Sanskritic compositions were based on team effort, (picture Sage Durvasa travelling with his 1000′s of disciples), a vast body of argument and debate  (Kahoda-Vandin-Ashtavakra debate) over many hundreds – if not thousands, of years. Vishwamitra, Vyasa, Vashishtha, Narada were the most well known of the wandering monks of many Indian texts and scriptures. Appearing and disappearing at various points of time and events.

They could not have been the same person, because they appear at the beginning of Rahgukul (Vishwamitra at the Trishanku incident) and at the end of Raghukul (the marriage of Sita and Ram) – spanning more than 30 generations of kings. Was Vashisht, Vishwamitra and Vyasa, a titular  system, decided by a collegium of peer rishis. The ascension of Vishwamitra from a rishi-to-rajrishi-to-brahmarishi supports this.

FSW deny the theory of evolution

The HARP and FSW combine cannot accept that Indians evolved. Presumably, the evolution of horse usage in Indian geography went through simple four phases – wild-tame-rare-common phases. Why are horses essential to any history? Why do M/s Farmer, Sproat, Witzel assume that the Rig Veda was not ‘updated’.

Why this assumption that there were copyright laws? Where is a law which states that Indians cannot exist without horses – or write about these horses. In fact, in the entire Ramayana, the occurrence of chariots is rare and far in between. Raghu Ramachandra did not fight Ravana while mounted on chariots. Apparently, chariots were not a common occurrence when Ramayana was being written.

Interestingly, Ravana had chariots – as did Dashratha, while fighting Shambara /Samhasura. Sumantara, the minister was asked to prepare a chariot, by Dashratha, for Raghu Ram’s exile – which was sent sent back from the edge of the forest. Presumably because it was rare, considered a luxury and it was valuable. While the rest of the time Raghu Rama walked. While fighting asuras under Vishwamitra, or during his exile or during the campaign against Ravana. So, this basis that chariots were the beginning and the end of Indic texts is simply misplaced.

But in the Mahabaharata, the picture is completely different. We have Nala (of Damayanti fame), who was an expert charioteer. His exchange of ‘charioteering secrets’ for ‘secrets of the dice’ from King Rituparna is interesting – as it displays an understanding of permutations and combinations, and even maybe fractals. Adhiratha, a poor charioteer, was Karna’s foster father. During the 18-day Mahabharata war, chariots had a central place.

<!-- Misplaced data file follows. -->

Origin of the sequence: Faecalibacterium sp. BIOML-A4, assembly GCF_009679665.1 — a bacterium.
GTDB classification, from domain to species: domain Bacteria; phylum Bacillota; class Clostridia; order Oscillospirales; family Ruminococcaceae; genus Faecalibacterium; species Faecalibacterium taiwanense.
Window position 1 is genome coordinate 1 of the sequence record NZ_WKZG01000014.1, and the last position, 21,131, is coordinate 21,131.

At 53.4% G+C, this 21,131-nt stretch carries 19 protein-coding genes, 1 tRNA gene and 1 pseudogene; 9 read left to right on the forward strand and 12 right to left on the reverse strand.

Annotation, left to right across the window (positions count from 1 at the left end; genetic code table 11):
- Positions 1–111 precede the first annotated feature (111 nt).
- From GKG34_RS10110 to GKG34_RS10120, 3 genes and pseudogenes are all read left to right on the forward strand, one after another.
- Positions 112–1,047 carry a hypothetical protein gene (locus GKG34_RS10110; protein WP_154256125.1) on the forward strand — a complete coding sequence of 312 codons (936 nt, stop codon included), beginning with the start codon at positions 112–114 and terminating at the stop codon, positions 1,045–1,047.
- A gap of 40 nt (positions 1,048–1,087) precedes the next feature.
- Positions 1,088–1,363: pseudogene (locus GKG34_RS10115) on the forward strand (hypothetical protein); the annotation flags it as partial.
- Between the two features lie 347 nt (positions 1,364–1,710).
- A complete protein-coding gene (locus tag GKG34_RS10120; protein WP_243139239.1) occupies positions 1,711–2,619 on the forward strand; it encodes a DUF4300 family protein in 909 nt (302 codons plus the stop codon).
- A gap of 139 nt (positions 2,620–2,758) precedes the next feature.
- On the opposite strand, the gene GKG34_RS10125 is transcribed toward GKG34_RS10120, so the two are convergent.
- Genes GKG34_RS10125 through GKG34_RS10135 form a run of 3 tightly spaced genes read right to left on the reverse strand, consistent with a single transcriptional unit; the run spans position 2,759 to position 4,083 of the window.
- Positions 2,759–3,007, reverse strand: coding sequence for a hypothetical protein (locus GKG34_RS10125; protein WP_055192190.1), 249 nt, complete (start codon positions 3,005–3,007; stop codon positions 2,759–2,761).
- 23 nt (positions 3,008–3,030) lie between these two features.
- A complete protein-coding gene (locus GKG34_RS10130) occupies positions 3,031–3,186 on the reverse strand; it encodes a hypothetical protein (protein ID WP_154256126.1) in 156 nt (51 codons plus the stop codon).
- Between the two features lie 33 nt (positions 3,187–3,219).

The evolution of chariots and horses in Indian society was gradual and slow – and not an ab initio aspect as claimed by ‘Aryan invader’ theoristas.

The face of Indus Valley’ research

Current research on Mohenjo-daro and Harappa  sites in Pakistan is controlled by a joint American-Pakistani project – Harappa Archaeological Research Project – HARP. Three American researchers, Steven Farmer, Richard Sproat and Michael Witzel, (referred to as FSW) are the public face of this research. In the background are RH Meadow and JM Keyoner.

Any attempts to disagree with the HARP theories or introduction of  any Indic element is met with fierce personal attacks, withering criticism – marshaling, all the resources of the American establishment. At various stages, these three researchers (FSW) have raised the pitch of the debate to a point of shrillness which is puzzling.

So, M/s Farmer, Sproat and Wtzel, your relevance (FSW’s) is directly related to the attention that Indians give you.

Remember that Indian history is your meal ticket.

Elephants - 5000 years of Indian history

Elephants – 5000 years of Indian history (Prize winning photo of elephant from Chamarajendra Zoological Garden in Mysore, by NAGESH PANATHALE, Mysore bureau, Vijaya Karnataka at national photography salon 2008 -Photographic Society of Madras).

Kubera (north), Yama (south), Indra (east), Varuna (west), Isana (northeast), Agni (southeast), Vayu (northwest), and Nirrti/raksasa (southwest).

Dating agenda in ‘modern’ history

Posted in European History, History, India, Media, politics, Religion by Anuraag Sanghi on February 21, 2010
Annales Veteris Testamenti, a prima mundi origine deducti: una cum rerum asiaticarum et aegyptiacarum chronico, a temporis historici principio usque ad Maccabaicorum initia producto. Jacobo Usserio Armachano, Digestore

Annales Veteris Testamenti, a prima mundi origine deducti: una cum rerum asiaticarum et aegyptiacarum chronico, a temporis historici principio usque ad Maccabaicorum initia producto. Jacobo Usserio Armachano, Digestore

09:00 hr, 23rd October, 4004

Western history and historians, then and even now, have tried to fit Indian civilization into a Biblical calendar frame.

Western historians needed a Day-zero date, the date of creation, to build their historical narrative. Various Western ‘scholars’ and ‘historians’ worked backwards and arrived at a date. The date was 4004 BC.

For all those, to whom the year 4004, was not precise enough for the beginning of mankind, Earth, history, further refinement was supplied – Monday, October, 09:00 hr. This chronology estimated that God created Earth in 4004 – based on Ussher-Lightfoot chronology. A situation where